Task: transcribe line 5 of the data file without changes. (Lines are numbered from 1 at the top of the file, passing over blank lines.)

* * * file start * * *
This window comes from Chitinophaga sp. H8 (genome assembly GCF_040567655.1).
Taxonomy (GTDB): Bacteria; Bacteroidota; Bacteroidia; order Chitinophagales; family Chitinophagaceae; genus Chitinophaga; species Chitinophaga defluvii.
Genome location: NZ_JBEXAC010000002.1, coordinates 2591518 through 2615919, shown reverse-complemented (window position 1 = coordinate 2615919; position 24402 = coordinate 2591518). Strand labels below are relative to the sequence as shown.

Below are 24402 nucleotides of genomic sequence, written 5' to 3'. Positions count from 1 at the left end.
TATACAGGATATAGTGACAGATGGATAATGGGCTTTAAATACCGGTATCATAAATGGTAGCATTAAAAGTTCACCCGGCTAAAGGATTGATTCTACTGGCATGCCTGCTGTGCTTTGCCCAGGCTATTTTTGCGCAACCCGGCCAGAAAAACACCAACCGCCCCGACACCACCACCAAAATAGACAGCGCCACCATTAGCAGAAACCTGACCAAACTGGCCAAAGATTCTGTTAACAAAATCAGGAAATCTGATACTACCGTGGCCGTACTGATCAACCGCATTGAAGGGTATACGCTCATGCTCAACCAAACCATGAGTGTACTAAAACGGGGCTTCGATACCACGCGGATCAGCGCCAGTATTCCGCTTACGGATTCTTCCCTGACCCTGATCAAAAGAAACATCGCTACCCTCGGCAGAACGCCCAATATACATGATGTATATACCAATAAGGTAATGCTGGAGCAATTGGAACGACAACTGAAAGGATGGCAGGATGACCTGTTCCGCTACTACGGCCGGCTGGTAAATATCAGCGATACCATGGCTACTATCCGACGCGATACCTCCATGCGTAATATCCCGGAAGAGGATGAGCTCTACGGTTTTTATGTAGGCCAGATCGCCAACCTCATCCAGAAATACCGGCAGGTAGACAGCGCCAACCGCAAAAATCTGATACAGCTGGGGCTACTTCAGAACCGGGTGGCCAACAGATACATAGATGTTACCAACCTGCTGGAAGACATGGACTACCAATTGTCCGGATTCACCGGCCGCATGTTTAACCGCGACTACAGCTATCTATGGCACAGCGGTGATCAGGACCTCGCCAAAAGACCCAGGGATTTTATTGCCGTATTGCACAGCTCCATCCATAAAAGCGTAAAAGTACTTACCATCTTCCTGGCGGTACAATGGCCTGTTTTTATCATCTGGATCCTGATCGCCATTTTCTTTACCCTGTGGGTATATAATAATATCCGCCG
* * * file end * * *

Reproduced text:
TATACAGGATATAGTGACAGATGGATAATGGGCTTTAAATACCGGTATCATAAATGGTAGCATTAAAAGTTCACCCGGCTAAAGGATTGATTCTACTGGCATGCCTGCTGTGCTTTGCCCAGGCTATTTTTGCGCAACCCGGCCAGAAAAACACCAACCGCCCCGACACCACCACCAAAATAGACAGCGCCACCATTAGCAGAAACCTGACCAAACTGGCCAAAGATTCTGTTAACAAAATCAGGAAATCTGATACTACCGTGGCCGTACTGATCAACCGCATTGAAGGGTATACGCTCATGCTCAACCAAACCATGAGTGTACTAAAACGGGGCTTCGATACCACGCGGATCAGCGCCAGTATTCCGCTTACGGATTCTTCCCTGACCCTGATCAAAAGAAACATCGCTACCCTCGGCAGAACGCCCAATATACATGATGTATATACCAATAAGGTAATGCTGGAGCAATTGGAACGACAACTGAAAGGATGGCAGGATGACCTGTTCCGCTACTACGGCCGGCTGGTAAATATCAGCGATACCATGGCTACTATCCGACGCGATACCTCCATGCGTAATATCCCGGAAGAGGATGAGCTCTACGGTTTTTATGTAGGCCAGATCGCCAACCTCATCCAGAAATACCGGCAGGTAGACAGCGCCAACCGCAAAAATCTGATACAGCTGGGGCTACTTCAGAACCGGGTGGCCAACAGATACATAGATGTTACCAACCTGCTGGAAGACATGGACTACCAATTGTCCGGATTCACCGGCCGCATGTTTAACCGCGACTACAGCTATCTATGGCACAGCGGTGATCAGGACCTCGCCAAAAGACCCAGGGATTTTATTGCCGTATTGCACAGCTCCATCCATAAAAGCGTAAAAGTACTTACCATCTTCCTGGCGGTACAATGGCCTGTTTTTATCATCTGGATCCTGATCGCCATTTTCTTTACCCTGTGGGTATATAATAATATCCGCCG